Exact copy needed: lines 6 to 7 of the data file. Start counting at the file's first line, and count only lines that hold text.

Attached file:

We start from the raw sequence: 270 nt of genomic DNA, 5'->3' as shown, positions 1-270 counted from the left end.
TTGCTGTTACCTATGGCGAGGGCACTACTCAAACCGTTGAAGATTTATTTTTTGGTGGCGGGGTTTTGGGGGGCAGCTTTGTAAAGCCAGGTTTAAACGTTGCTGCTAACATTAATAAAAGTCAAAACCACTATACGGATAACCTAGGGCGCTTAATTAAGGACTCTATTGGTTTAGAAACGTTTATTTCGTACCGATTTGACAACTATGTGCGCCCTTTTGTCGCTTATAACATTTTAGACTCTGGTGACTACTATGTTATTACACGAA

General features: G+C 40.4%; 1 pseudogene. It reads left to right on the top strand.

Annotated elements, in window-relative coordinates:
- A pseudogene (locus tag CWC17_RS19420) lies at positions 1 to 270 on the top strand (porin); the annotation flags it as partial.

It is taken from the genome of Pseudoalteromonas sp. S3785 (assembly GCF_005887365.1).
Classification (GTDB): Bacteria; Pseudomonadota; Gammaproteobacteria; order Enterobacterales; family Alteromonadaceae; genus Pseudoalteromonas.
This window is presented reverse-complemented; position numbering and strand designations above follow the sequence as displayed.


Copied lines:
It is taken from the genome of Pseudoalteromonas sp. S3785 (assembly GCF_005887365.1).
Classification (GTDB): Bacteria; Pseudomonadota; Gammaproteobacteria; order Enterobacterales; family Alteromonadaceae; genus Pseudoalteromonas.